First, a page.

- Yes, this was a risky move. Because there was no money. I came to Boris Yeltsin and Viktor Chernomyrdin and said: "We want to hold the Olympics…". Viktor Stepanovich agreed to give 9.5 million roubles. But we never got it, because in 1998 there was a default. And there was no money in the budget, but it was necessary to receive guests, etc. Well, then there were the 90s, and the wind of change.
And many managers and businessmen seemed to be flying in the air. Well, I was going to open Kalmykia for the whole world and the world for Kalmykia. Still, Kalmykia was then one of the 93 regions of Russia, and nobody knew us.
Well, we had no museums, nothing. The only visitors were from Mongolia. It was such a crazy idea. But, we had to do it. We found the money, used it, and opened Kalmykia to the whole world, and the world to Kalmykia, and outstanding people of our time came to visit us.
- Kirsan Nikolaevich, given the world order that we have been observing for the last 10 years, are such bright, paradoxical ideas possible today?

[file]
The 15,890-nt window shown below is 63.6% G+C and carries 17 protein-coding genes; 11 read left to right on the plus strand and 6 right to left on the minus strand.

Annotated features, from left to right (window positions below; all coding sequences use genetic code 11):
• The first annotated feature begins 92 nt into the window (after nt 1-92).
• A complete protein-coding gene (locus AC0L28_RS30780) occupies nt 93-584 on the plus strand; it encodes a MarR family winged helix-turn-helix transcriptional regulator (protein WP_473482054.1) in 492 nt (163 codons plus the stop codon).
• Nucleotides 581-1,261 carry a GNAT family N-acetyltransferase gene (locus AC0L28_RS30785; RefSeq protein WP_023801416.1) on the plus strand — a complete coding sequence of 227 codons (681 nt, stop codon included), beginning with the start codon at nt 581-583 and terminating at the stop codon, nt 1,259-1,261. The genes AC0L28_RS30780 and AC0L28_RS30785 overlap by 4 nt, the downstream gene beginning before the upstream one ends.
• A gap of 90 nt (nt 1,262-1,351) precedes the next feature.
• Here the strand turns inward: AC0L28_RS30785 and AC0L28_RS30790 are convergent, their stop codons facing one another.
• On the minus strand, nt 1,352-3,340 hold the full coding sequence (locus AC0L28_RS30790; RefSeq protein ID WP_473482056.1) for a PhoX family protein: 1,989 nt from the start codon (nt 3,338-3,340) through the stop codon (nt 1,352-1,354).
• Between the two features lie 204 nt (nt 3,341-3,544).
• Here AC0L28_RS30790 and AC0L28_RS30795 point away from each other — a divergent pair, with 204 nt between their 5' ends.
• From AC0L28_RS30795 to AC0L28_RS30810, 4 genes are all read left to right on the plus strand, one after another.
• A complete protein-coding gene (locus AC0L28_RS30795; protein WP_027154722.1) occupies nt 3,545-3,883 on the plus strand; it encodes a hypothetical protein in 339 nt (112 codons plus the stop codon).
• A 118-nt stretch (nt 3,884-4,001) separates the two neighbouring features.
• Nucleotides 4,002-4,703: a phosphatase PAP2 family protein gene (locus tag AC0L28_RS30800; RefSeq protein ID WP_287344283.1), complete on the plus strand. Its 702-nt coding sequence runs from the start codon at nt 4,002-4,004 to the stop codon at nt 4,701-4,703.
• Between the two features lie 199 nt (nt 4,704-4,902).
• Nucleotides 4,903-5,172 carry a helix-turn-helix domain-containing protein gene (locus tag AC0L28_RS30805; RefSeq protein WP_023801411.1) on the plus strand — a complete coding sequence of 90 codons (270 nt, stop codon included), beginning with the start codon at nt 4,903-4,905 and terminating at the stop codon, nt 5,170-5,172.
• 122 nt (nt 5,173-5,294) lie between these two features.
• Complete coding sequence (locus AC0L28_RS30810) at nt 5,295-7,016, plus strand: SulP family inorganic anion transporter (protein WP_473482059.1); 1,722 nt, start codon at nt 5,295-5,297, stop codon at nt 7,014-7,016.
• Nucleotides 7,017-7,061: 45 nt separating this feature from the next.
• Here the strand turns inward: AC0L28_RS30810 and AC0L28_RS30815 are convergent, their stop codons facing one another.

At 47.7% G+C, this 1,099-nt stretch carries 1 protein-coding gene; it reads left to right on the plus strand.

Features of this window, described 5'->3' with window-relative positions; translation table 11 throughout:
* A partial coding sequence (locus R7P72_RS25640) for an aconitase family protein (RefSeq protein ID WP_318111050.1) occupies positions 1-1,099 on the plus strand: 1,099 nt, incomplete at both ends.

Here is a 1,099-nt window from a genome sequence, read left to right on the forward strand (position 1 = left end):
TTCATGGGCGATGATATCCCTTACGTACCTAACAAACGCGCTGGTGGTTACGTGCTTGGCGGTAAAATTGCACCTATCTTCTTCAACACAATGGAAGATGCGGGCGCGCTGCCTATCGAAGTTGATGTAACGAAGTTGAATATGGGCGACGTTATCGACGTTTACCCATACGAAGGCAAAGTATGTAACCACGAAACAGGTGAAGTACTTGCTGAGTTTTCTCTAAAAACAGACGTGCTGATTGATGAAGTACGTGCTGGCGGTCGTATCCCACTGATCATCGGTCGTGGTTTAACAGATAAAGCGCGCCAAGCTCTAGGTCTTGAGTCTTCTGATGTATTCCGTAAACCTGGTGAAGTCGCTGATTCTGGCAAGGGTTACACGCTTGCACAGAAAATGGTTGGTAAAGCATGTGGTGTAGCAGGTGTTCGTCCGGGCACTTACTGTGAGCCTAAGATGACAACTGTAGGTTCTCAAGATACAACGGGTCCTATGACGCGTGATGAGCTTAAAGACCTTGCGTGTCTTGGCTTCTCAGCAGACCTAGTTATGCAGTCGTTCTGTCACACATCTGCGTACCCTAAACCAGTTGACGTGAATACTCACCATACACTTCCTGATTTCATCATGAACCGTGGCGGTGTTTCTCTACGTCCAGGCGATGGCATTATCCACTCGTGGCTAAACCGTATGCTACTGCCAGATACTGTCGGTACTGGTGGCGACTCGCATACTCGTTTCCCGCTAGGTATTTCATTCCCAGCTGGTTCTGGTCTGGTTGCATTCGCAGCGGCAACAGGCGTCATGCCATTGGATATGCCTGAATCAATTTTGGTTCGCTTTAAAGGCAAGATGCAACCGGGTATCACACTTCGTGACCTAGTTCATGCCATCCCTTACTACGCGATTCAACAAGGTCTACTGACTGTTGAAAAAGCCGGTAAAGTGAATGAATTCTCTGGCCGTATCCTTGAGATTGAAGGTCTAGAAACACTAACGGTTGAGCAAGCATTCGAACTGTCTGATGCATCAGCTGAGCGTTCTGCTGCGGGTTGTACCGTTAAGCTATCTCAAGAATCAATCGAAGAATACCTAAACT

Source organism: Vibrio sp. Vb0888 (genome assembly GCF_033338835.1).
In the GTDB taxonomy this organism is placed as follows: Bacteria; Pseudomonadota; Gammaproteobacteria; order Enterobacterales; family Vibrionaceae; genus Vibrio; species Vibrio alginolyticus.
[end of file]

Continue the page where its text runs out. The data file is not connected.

- I think it is impossible if such an initiative comes from the regions. We now have a strong state, which is respected. When I was president of FIDE, I visited up to 100 countries, and I know that Russia and our president are respected.
Well, can you imagine some governor say these days: let's hold the Olympics? Today, everything needs to be coordinated with the federal inspector, the federal district and the presidential administration...
- It has become more difficult. Is this good or bad?
- Both. We have a single state, and the regions can come up with some ideas within their competence. And international events should be coordinated with the Ministry of Foreign Affairs.
- Kirsan Nikolaevich, what is the biggest difference between politicians of the 90s (and businesspersons of the 90s) and the present ones? Can you trust today's businesspersons?
- Thanks for the question. This is how I would describe the politicians and businesspersons of the 90s. Everyone thought of something on the political side, invented something in the region. Well, everyone - Potanins, Abramovichs, Deripaskas - are former Komsomol members. They came up with cooperatives, etc. They were reselling jeans. Everything was interesting then. In the 90s, you could come up with anything.
And now it is a little more complicated, but, on the other hand, we live in a quieter and more stable time. The Chinese said that if you wish something bad for you should live in an era of change.